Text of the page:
While Justine Henin amped up her game in the third set to edge out Sam Stosur in the finals of the Porsche Tennis Grand Prix in Stuttgart today, many of the top players in the WTA prepared for opening round action at the Italian Open. With Henin not playing in Rome and Stosur a last minute withdrawal from the event, it gives the rest of the field a chance to find their games and perhaps a little confidence as the French Open looms. And yes, we will finally see Serena Williams appear on a tennis court after last watching her late January in Melbourne. But how she plays this week could have an impact far into the rest of the year. Continue reading
Tag Archives: Dinara Safina
Italian Open Preview: Bello Vederti Serena!
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Filed under WTA
Safina Wins First Match While Wozniacki Falls in Stuttgart.
A word of warning to WTA pros. When the tournament you play at asks you to do promo work before the event starts, think twice before saying yes. I mention this as Caroline Wozniacki, Victoria Azarenka and defending champion Svetlana Kuznetsova who all took time out to pose on the Porsche race track prior to the start of the Porsche Tennis Grand Prix all fell in early round matches. Meanwhile, Dinara Safina made a triumphant return while Justine Henin didn’t let a broke pinky derail her chances to win her first event after returning to the tour. Continue reading
Filed under WTA
Dinara Safina Blogs That Her Back Injury was “Pretty Bad”.
The whereabouts and health of former world No. 1 Dinara Safina have finally been answered by the Russian star herself in a new blog post on her recently updated official website. According to Safina, she is recovering and rehabing in Croatia and slowly on her way back to the practice courts. Someone who has received a degree from one of the sports medicine schools should be able to help her get back to the practice courts even sooner.
Safina goes into specific detail about her injury which has prevented her from playing since her retirement in her fourth round match to Maria Kirilenko at this year’s Australian Open. She writes, “My injury from Australia was pretty bad and takes so long to heal. The problem is that I had it since Cincinnati last year, Continue reading
2010 Australian Open Review – Mind Over Body.
Each Grand Slam has its own style and flavor and although this year’s AO lacked the drama of the ’09 U.S. Open, its best moments could be summed up in the well-worn phrase “mind over body.” I say that because a lot of the matches came down to how well players dealt with personal injuries through mental focus. And even if a player wasn’t ailing, some will wish they had had a checkup with a local shrink before stepping onto the Melbourne grounds.
Filed under Australian Open
My Holiday Wish List for Tennis.
With the holidays in full swing, it’s time to send out my wish list for what I like to see changed or improved for both the WTA and ATP tours in 2010.
Don’t Believe the Hype.
At the beginning of the year, way, way too much hype and expectation was heaped upon the shoulders of both Andy Murray, because of his U.S. Open Finalist run, and Dinara Safina because she somehow found herself at No. 1 by just being consistent in 2008. Murray responded to the buzz by having a decent year, but nothing to suggest he could challenge for No. 1. Safina meanwhile started her “misery tour” losing badly to Serena in Australia, choking her way through the French Open final and then collapsing in the third round in New York.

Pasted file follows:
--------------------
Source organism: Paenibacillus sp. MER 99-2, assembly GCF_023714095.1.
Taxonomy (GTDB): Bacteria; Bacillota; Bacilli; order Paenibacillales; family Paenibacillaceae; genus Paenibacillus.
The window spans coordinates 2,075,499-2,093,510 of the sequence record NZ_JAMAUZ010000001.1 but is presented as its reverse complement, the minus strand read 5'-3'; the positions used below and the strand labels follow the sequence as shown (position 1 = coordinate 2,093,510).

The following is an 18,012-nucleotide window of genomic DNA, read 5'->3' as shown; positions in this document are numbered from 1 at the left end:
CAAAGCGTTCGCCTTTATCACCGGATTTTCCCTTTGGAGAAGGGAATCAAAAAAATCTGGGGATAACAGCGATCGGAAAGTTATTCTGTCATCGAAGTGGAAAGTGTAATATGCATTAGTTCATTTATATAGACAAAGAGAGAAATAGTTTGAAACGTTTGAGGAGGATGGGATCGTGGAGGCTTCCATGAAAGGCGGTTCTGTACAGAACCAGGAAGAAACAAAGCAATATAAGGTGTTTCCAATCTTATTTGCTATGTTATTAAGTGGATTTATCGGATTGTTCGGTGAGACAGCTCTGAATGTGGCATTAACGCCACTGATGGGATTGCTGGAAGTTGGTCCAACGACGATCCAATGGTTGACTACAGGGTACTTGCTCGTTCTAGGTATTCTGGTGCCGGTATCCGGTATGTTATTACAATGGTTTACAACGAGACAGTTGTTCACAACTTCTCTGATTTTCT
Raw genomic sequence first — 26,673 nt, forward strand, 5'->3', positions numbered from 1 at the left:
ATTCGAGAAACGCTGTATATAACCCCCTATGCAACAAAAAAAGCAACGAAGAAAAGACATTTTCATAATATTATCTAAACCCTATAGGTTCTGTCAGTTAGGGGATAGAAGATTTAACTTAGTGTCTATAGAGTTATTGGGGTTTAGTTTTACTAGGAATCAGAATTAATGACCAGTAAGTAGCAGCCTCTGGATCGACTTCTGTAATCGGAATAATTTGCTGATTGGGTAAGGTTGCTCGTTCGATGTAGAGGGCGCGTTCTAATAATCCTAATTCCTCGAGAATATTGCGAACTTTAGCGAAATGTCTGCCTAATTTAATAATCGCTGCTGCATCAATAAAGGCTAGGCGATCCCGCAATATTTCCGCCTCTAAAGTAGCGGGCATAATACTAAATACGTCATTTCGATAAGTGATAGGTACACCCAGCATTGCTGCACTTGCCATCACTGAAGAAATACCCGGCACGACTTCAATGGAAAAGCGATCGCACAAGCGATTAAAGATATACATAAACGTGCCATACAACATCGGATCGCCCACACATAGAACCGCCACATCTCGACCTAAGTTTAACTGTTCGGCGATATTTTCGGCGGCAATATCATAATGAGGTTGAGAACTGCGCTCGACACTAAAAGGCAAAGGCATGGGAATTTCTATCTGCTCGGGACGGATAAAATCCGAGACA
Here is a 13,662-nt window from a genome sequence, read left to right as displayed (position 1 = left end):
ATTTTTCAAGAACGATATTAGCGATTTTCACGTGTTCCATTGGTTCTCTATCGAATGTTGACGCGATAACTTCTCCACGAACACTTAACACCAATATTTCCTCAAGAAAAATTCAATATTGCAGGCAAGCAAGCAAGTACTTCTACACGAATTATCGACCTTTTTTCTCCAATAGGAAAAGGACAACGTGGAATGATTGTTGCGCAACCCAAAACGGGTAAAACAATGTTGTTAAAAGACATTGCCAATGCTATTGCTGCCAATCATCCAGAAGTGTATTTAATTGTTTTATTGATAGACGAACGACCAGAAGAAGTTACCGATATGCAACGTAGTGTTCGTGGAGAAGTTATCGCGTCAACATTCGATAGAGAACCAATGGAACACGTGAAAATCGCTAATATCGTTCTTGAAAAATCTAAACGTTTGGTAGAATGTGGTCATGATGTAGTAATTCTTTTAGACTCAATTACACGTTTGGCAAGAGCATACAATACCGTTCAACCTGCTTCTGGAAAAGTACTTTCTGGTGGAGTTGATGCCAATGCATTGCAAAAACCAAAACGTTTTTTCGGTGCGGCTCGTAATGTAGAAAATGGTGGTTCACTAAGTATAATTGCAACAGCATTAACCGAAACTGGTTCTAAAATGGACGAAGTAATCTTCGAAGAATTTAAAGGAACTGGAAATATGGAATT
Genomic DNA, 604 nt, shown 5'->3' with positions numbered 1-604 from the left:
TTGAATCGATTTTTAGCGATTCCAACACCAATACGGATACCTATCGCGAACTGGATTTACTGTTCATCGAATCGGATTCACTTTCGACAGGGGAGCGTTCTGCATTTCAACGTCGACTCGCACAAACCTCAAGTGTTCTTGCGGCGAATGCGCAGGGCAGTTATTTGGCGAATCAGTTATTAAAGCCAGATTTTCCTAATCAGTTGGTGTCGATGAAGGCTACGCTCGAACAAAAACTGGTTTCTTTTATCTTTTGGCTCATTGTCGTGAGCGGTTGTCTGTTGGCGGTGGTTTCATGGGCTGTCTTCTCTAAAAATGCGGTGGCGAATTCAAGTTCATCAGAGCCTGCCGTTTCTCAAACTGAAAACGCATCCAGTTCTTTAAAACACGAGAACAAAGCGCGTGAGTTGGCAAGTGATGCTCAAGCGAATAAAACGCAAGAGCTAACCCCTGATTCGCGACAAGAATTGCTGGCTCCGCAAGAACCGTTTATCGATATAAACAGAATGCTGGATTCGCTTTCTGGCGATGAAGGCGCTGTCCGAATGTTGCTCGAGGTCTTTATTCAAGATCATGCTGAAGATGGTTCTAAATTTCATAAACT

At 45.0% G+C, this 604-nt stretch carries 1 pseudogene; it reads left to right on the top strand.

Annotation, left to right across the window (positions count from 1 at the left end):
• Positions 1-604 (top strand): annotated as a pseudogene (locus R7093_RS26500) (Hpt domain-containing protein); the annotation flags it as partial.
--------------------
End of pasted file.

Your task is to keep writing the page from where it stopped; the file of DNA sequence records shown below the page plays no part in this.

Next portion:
I’m not blaming either player for being unable to live up to the hype, but my wish for next year is that both tours and the media learn that overhyping new players in the hopes it will translate into actual results doesn’t work.
Speed Up The Challenge System.
The challenge system has helped the game a great deal. But what hurts the game is how players abuse the system. The following scenario occurs at least once a match. A call is made, a player, instead of immediately challenging the call, will ask the umpire, “What do you think?” The umpire might stand by the call or say it’s worth a look. Then the player will think some more and then finally challenge.
Players should have five seconds to challenge or cede the point. That’s it. Allowing players to get into conversations with the umpire or going up to have a look at the “mark” (especially on a hard court) is a waste of everybody’s time.
“Private Life, Drama Baby Keep Me Out” – The Pretenders
Usually the end of the season is normally a quiet time. That wasn’t the case this year which started with the Serena Williams meltdown, Andre Agassi’s meth use admission, the Stockholm Open sex scandal, and the doping ban (now lifted) of Belgian players Yanina Wickmayer and Xavier Malisse. Add in that we’re still waiting to hear if Richard Gasquet will suffer anymore fines or bans due to his “cocaine kiss” and we can all agree that we hope 2010 keeps the focus on-court and not off-court.
Player Wish List.
And now a few wishes for individual players:
Dinara Safina: Wishing you a speedy recovery and hope that you focus more on winning a Slam this year than trying to be No.1 again.
Jelena Jankovic/Elena Dementieva: Figure out a way to finally win a Slam soon or else you both run the risk of being the biggest “bridemaids” of your generation.
Venus Williams: My wish is that you stay healthy. You are one of the best ambassadors for the game and we’d love to see you make another Grand Slam run.
Sam Querrey/John Isner/James Blake: My wish is that one of you make some kind of breatkthrough this year at a Grand Slam. And no, not make it to the quarters. I mean taking out Federer or Nadal en route to the semifinals or better. It’s the only way you will make it to the elite and, more important for U.S. Tennis fans, onto their radar screens.
Andy Roddick. My wish is probably the same one Andy has – another Grand Slam trophy under his Xmas tree.